5 Types of Coaxial Cable Splitters

5 Types of Coaxial Cable Splitters

If you enjoy browsing through the internet before settling down to watch a streaming television show, you may have at least one coaxial cable splitter in your home. These little gadgets are useful for distributing signals through the cables connected to TVs, monitors, gaming systems, stereos, and other home entertainment hardware. There are several types of splitters to consider.

One: The Basic

One of the most common rf splitters in homes today has three cable attachment points. The main distribution cable is attached to the side of the device with one attachment point, and two outgoing cables are attached on the other side. This allows a single signal to be sent to two televisions or a single television and a monitor or two different components. Sometimes this basic splitter is used to send cable or television signals to two rooms within the home.

Two: Three- and Four-Way Splitters

These cable splitters send the signal in three to four different directions. They are designed to amplify the signal, so clarity and signal strength isn’t lost as the signal is split through several long cables. These splitters are similar to the basic configuration, but obviously have some advantages over it’s less complicated relative.

Three: Switch Splitters

If you want flexibility when using the coaxial cables running through your home, a switch cable splitter could be the solution. These splitters let you adjust the settings, so you can determine which signal to send to your DVD player, gaming system, or television. Whether you want to split or combine signals, this configuration may be the best option.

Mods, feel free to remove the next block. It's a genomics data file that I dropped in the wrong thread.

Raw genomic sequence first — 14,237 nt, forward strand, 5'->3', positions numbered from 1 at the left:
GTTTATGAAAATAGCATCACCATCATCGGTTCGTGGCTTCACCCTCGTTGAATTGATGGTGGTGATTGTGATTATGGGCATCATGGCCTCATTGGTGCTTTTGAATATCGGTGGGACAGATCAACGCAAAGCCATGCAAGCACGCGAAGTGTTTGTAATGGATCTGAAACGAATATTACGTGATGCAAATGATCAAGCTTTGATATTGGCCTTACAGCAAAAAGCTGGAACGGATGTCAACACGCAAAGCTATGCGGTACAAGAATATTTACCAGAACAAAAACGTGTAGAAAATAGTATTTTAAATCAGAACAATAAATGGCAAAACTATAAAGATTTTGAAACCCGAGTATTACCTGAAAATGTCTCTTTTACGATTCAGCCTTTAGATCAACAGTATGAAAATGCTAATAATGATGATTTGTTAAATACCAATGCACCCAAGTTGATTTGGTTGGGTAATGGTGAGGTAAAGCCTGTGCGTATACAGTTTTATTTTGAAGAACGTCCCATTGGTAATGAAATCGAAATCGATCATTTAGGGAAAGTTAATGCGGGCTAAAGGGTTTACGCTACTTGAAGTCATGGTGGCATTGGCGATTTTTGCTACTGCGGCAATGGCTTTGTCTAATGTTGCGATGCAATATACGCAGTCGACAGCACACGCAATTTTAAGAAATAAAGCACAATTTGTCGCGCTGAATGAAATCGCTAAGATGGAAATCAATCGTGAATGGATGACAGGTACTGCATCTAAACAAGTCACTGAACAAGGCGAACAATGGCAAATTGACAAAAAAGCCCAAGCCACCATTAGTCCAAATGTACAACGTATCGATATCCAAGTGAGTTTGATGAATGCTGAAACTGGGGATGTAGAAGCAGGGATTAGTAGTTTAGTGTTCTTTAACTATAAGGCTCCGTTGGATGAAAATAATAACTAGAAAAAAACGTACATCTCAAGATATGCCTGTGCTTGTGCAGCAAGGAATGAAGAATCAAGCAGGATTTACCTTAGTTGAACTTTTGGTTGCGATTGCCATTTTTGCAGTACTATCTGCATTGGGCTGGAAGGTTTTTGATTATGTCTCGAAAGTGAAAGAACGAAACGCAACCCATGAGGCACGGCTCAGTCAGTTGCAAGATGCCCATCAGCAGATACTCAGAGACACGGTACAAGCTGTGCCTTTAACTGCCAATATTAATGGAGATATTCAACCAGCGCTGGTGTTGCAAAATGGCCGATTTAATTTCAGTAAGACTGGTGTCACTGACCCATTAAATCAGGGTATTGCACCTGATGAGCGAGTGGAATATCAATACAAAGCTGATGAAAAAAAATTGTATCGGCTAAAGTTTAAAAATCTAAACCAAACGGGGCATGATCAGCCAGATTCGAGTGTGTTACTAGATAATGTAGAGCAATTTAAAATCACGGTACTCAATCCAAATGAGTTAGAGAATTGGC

Four: HDMI Splitters

Many people today are familiar with HDMI cords. These High Definition Media Interface cables result in a clearer image on your screen or monitor. However, in homes with older devices, there may not be a port that accepts HDMI cords. When this is the case, it’s necessary to use a splitter that connects older hardware with newer coaxial cables.

Five: Vertical Splitters

Vertical cable splitters are unique in that all of the attachment points are on the same side of the splitter. These devices are used in specific installation situations where it’s necessary to hide cables or position them accurately.

When choosing a splitter, look for specifics such as the isolation and phase between output ports, a return loss of output and input, the power rating of the component, and the available operating frequency range. The good news is that retailers can often help you understand these parameters while giving you advice about which is best for your home entertainment setup.